There is a very definite sense  in our culture that it is virtuous to be up early, and degenerate to be asleep at noon, even though there should really be no difference.  Ben Franklin, echoing earlier philosophers wrote “Early to bed, early to rise, makes a man healthy wealthy and wise,” and those prejudices linger, generating all kinds of pop culture studies, medical research and unending zeitgeist that it is better to get up early. Sometimes that moment of awakening and leaping from the bed is referred to as the heroic minute. Heroic! But apparently not so heroic when the minute of your rising is after 11 a.m.

Studies over the last forty years have shown that there are “differences in the fundamental property of the intrinsic period of the circadian rhythms” that will determine whether someone is an early bird or a night owl. These differences then are hard-wired, but can be adjusted through habit, will, and light therapy. There is sometimes a bias against “night people” in the workplace, where they may be regarded as undisciplined or lazy. In January 2007, “night people” in Denmark began a serious campaign to end discrimination against those who stay up late. Forming the “B Society,” they argued that the “Early Bird Model” was less relevant in a post-agricultural society and sought to attract the support of “trade unions, politicians and policy makers interested in making a more flexible workplace.”

I don’t consider myself “nocturnal,” but rather “cathemeral,” like a lion– an animal that is active night and day, depending on the circumstances. We night-hawks are in good company, though:  James Joyce, Winston Churchill, Marcel Proust, Hunter S. Thompson and Keith Richards.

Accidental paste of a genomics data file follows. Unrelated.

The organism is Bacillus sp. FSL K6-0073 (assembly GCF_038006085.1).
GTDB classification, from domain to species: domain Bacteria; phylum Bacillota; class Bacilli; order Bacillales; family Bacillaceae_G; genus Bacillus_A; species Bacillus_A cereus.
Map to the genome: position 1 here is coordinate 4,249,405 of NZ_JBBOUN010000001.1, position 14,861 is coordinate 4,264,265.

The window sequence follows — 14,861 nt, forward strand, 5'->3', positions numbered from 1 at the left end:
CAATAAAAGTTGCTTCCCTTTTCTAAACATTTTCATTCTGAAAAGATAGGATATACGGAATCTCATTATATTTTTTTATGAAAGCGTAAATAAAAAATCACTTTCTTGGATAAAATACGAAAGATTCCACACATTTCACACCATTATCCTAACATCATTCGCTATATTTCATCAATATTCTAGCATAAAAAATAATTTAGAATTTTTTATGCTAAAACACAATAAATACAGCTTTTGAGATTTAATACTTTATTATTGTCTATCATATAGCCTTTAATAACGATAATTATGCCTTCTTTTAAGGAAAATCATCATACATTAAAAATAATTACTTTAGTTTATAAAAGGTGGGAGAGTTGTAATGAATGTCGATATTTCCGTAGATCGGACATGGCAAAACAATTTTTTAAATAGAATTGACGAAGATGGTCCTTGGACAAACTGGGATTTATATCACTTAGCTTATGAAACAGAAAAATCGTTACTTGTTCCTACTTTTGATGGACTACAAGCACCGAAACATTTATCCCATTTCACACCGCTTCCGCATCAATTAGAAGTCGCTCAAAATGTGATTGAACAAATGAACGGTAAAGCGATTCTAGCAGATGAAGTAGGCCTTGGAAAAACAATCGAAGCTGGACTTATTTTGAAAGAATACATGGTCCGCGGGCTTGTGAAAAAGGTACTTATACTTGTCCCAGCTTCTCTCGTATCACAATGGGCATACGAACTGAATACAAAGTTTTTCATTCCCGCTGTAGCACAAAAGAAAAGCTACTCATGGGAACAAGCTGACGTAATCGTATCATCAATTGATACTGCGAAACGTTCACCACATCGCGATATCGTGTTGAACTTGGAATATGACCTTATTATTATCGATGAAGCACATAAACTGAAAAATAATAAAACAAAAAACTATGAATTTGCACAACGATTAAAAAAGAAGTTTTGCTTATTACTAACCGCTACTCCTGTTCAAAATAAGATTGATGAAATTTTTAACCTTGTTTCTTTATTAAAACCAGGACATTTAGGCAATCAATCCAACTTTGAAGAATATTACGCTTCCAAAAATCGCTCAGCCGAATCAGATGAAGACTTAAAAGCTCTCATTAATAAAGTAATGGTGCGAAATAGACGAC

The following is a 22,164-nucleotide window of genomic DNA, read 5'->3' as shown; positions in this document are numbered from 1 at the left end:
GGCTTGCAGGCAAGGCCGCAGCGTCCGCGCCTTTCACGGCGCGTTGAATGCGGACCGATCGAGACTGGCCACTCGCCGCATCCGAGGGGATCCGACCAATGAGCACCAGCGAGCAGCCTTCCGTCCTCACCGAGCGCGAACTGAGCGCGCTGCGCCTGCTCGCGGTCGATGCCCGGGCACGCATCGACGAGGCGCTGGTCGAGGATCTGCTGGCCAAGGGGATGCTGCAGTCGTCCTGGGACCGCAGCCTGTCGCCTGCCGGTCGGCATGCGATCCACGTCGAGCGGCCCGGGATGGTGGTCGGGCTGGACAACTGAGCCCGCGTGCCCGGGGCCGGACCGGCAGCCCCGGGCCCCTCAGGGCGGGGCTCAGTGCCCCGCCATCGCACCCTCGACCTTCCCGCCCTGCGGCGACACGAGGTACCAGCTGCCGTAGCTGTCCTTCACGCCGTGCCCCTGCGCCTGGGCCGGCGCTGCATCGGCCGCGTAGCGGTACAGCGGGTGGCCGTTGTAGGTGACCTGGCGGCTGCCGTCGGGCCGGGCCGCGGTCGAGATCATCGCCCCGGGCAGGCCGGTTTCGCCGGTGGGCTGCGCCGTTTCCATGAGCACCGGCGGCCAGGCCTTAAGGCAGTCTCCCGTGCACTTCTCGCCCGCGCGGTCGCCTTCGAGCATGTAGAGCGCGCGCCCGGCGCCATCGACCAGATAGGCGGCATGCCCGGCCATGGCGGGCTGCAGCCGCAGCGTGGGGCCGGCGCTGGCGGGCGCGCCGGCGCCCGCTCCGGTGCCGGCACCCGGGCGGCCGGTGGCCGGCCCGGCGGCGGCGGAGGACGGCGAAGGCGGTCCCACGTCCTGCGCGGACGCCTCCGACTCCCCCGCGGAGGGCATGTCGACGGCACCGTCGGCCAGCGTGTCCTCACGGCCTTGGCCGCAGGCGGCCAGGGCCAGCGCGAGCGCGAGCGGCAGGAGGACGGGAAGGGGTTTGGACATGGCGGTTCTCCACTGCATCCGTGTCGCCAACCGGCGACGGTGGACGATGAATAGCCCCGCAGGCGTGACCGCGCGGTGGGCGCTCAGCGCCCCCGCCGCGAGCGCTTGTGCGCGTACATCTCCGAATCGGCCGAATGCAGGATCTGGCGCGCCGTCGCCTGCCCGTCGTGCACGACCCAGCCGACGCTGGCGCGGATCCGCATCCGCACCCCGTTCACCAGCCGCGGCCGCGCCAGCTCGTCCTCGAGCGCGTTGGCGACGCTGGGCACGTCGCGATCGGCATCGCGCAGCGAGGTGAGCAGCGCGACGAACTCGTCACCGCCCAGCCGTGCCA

A few years ago, a high school classmate rekindled our acquaintance. She and her husband both did shift work for the Canadian coast guard and often we were all three up in the wee small hours of the morning. I think those late night online conversations helped us to forge a much better friendship than the one we enjoyed in high school.Since then they have both retired and no longer have to deal with shift work (which neither particularly cared for) and I’m glad for them. But I miss seeing Jeanne pop up on my computer screen when I am noodling around after dark.

Tom Waits’  1975 album Nighthawks at the Diner was inspired by Edward Hopper’s painting, and the song “Eggs and Sausage”  is a brilliant evocation of late night in a diner. For years though, I mis-heard the line “Now the paper’s been read” as “Now the paper’s put to bed,” which for journalists is a lot more sensical. The paper’s “put to bed” when it’s sent to the press, a nocturnal exercise everywhere– it’s close to daylight when the day’s edition hits the streets. (And if it was the previous day’s — why bother reading it?)

There’s a rendezvous of strangers around the coffee urn tonight
All the gypsy hacks and the insomniacs . . .

I could get up at, say 5 a.m. and try to write. An hour into it, my son would be hitting the shower. My husband would be up soon after, and then downstairs making coffee, and letting the dogs out. The television would snap on for the morning news. Julian would stick his head in the study to ask if I know where something is, or can he have ten bucks, or did I  make an appointment for the dentist? They’d be out the door to school — I’d have 30 glorious minutes of peace and quiet and then my husband would be back. The mailman rings the doorbell, the dogs bark, everything pulling at my attention from fifty different directions.

If I start writing about midnight, I can write for four hours with very little to interrupt me. Four glorious hours, my family snug in their beds, the dogs snuffle, feet twitching, chasing rabbits in their dreams.